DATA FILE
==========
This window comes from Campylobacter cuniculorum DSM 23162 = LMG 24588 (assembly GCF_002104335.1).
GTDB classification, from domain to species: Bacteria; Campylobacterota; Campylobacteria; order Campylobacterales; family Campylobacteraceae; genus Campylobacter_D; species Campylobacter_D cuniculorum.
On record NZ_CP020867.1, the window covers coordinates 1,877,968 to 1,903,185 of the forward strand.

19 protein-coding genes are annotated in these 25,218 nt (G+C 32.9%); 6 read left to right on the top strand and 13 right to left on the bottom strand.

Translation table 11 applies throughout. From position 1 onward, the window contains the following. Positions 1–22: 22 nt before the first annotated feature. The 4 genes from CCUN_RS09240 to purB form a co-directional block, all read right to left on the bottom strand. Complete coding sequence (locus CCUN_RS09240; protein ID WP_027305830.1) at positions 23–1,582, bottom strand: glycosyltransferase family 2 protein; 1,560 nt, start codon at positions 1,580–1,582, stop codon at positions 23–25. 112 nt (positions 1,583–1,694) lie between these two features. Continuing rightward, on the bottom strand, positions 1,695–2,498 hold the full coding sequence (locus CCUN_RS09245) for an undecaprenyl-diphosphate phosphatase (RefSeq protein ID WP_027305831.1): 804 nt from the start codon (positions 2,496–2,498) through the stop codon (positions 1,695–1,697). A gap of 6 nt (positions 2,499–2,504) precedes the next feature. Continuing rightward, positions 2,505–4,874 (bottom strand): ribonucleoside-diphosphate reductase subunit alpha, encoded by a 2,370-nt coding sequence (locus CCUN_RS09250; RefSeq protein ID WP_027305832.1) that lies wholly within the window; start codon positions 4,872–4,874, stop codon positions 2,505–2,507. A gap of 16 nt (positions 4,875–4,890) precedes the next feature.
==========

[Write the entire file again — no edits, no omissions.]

This window comes from Campylobacter cuniculorum DSM 23162 = LMG 24588 (assembly GCF_002104335.1).
GTDB classification, from domain to species: Bacteria; Campylobacterota; Campylobacteria; order Campylobacterales; family Campylobacteraceae; genus Campylobacter_D; species Campylobacter_D cuniculorum.
On record NZ_CP020867.1, the window covers coordinates 1,877,968 to 1,903,185 of the forward strand.

19 protein-coding genes are annotated in these 25,218 nt (G+C 32.9%); 6 read left to right on the top strand and 13 right to left on the bottom strand.

Translation table 11 applies throughout. From position 1 onward, the window contains the following. Positions 1–22: 22 nt before the first annotated feature. The 4 genes from CCUN_RS09240 to purB form a co-directional block, all read right to left on the bottom strand. Complete coding sequence (locus CCUN_RS09240; protein ID WP_027305830.1) at positions 23–1,582, bottom strand: glycosyltransferase family 2 protein; 1,560 nt, start codon at positions 1,580–1,582, stop codon at positions 23–25. 112 nt (positions 1,583–1,694) lie between these two features. Continuing rightward, on the bottom strand, positions 1,695–2,498 hold the full coding sequence (locus CCUN_RS09245) for an undecaprenyl-diphosphate phosphatase (RefSeq protein ID WP_027305831.1): 804 nt from the start codon (positions 2,496–2,498) through the stop codon (positions 1,695–1,697). A gap of 6 nt (positions 2,499–2,504) precedes the next feature. Continuing rightward, positions 2,505–4,874 (bottom strand): ribonucleoside-diphosphate reductase subunit alpha, encoded by a 2,370-nt coding sequence (locus CCUN_RS09250; RefSeq protein ID WP_027305832.1) that lies wholly within the window; start codon positions 4,872–4,874, stop codon positions 2,505–2,507. A gap of 16 nt (positions 4,875–4,890) precedes the next feature.